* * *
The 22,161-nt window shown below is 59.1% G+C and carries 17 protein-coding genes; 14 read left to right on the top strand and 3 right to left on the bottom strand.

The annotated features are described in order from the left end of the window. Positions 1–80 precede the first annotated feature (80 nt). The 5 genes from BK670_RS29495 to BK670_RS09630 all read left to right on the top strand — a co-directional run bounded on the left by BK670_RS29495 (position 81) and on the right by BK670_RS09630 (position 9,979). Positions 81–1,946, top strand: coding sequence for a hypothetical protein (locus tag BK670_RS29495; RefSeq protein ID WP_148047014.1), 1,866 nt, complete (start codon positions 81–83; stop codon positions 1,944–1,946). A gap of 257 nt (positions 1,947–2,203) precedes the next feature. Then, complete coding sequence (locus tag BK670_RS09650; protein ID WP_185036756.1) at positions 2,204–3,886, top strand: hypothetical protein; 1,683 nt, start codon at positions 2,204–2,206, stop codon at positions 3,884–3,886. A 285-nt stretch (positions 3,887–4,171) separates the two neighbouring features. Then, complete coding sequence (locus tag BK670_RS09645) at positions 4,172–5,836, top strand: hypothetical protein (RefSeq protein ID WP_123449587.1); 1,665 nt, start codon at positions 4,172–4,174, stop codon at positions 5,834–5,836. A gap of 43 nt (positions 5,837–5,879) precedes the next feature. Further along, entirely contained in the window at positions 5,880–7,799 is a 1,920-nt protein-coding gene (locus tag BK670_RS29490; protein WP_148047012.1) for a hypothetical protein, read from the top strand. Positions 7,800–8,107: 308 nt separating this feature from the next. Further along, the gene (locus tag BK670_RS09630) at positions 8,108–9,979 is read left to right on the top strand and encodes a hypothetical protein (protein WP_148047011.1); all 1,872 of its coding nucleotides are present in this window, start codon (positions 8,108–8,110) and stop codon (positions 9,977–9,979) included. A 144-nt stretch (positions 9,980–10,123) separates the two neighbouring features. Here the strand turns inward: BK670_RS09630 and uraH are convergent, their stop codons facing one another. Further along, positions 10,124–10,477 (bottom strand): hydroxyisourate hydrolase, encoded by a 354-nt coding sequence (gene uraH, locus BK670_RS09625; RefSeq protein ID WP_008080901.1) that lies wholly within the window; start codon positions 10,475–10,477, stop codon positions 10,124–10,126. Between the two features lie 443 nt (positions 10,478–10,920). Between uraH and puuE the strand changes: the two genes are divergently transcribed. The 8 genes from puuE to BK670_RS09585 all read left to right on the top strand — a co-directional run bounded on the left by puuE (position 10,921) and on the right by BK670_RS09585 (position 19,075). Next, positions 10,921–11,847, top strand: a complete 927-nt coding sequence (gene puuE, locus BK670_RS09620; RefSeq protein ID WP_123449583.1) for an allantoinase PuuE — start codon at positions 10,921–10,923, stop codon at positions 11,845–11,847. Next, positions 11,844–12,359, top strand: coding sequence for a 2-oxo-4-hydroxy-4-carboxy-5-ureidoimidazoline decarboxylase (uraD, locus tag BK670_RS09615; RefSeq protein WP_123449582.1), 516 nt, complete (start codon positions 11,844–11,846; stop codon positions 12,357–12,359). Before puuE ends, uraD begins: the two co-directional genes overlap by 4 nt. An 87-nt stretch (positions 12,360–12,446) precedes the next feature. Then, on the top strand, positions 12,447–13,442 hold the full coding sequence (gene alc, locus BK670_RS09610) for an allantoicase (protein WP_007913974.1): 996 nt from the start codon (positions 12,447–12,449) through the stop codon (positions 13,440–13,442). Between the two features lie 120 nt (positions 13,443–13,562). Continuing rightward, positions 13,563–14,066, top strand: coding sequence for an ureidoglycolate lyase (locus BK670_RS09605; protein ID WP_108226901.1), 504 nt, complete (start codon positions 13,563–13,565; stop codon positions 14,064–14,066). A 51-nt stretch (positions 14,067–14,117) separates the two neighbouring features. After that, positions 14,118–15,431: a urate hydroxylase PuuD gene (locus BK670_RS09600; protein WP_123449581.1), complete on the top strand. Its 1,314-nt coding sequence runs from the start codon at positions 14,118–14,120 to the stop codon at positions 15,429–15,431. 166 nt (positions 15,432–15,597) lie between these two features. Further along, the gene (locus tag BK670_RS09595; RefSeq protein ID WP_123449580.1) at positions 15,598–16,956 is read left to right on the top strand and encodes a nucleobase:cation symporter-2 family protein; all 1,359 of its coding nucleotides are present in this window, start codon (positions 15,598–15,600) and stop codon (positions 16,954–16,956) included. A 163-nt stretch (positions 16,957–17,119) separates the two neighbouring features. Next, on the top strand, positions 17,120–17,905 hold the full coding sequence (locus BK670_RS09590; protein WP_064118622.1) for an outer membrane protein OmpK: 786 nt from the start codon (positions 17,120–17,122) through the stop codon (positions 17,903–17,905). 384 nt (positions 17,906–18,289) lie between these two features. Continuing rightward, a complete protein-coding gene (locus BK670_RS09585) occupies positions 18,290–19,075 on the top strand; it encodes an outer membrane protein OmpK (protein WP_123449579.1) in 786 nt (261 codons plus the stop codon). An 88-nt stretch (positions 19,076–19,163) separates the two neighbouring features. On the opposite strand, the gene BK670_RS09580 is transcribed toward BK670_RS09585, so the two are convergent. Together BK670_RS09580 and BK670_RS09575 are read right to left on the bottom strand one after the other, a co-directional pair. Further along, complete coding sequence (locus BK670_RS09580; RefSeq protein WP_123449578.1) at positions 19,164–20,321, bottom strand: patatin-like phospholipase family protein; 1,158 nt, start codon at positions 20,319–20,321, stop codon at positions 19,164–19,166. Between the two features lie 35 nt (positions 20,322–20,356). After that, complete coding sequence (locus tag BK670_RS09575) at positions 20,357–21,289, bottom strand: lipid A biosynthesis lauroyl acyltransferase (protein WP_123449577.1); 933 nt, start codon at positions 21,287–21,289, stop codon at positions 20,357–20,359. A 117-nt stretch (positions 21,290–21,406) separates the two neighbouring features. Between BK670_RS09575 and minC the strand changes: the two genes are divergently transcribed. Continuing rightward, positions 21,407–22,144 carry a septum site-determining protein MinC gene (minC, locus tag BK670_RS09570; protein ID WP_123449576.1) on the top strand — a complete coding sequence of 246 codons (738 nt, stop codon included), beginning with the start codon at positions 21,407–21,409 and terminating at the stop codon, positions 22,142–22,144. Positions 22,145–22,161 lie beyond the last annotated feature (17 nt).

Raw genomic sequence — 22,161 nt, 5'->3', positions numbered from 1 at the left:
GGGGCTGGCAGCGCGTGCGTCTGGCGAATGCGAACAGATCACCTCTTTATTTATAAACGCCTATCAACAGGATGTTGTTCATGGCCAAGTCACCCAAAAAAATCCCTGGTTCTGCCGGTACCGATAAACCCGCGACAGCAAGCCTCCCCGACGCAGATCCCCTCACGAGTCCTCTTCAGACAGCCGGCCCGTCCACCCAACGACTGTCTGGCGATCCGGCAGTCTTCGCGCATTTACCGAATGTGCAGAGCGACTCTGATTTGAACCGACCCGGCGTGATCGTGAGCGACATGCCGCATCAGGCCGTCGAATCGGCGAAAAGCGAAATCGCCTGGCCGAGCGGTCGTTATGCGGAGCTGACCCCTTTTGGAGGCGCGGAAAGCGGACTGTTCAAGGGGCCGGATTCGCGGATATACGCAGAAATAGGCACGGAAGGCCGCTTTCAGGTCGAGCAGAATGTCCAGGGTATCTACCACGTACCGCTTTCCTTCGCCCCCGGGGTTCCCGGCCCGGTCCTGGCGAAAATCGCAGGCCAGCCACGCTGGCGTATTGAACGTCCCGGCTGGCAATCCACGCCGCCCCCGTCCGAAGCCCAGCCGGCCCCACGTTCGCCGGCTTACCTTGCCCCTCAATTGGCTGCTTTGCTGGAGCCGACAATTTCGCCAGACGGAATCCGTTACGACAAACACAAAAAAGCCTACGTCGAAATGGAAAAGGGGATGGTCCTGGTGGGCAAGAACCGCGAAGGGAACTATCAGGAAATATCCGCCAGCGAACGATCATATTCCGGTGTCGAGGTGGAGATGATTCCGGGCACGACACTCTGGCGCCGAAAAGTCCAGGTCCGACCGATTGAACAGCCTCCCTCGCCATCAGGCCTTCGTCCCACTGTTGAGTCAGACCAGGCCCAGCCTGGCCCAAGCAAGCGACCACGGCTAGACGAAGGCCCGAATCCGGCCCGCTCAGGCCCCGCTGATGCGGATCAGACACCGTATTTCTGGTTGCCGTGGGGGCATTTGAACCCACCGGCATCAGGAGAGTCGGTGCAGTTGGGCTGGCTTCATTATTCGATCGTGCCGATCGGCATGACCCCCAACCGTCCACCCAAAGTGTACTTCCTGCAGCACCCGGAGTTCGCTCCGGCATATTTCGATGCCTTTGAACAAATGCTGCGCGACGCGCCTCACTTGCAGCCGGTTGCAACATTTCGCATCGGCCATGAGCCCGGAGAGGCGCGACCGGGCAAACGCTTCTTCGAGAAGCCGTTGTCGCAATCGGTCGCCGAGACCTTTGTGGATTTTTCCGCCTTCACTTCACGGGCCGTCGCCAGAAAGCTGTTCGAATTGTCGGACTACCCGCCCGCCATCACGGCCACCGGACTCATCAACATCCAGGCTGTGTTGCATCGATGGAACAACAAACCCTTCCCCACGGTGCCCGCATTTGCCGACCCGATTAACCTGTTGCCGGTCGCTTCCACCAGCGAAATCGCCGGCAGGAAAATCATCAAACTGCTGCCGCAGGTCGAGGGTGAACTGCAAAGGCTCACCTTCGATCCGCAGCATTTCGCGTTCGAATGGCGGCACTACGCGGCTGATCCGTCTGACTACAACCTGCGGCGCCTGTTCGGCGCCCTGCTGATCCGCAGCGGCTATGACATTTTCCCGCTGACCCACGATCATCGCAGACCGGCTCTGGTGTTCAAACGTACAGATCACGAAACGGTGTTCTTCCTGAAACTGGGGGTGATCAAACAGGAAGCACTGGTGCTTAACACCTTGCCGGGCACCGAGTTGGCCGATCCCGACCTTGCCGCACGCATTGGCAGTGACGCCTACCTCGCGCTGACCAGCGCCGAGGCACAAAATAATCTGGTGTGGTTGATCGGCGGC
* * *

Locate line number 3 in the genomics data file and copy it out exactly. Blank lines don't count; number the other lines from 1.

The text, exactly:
Raw genomic sequence — 22,161 nt, 5'->3', positions numbered from 1 at the left: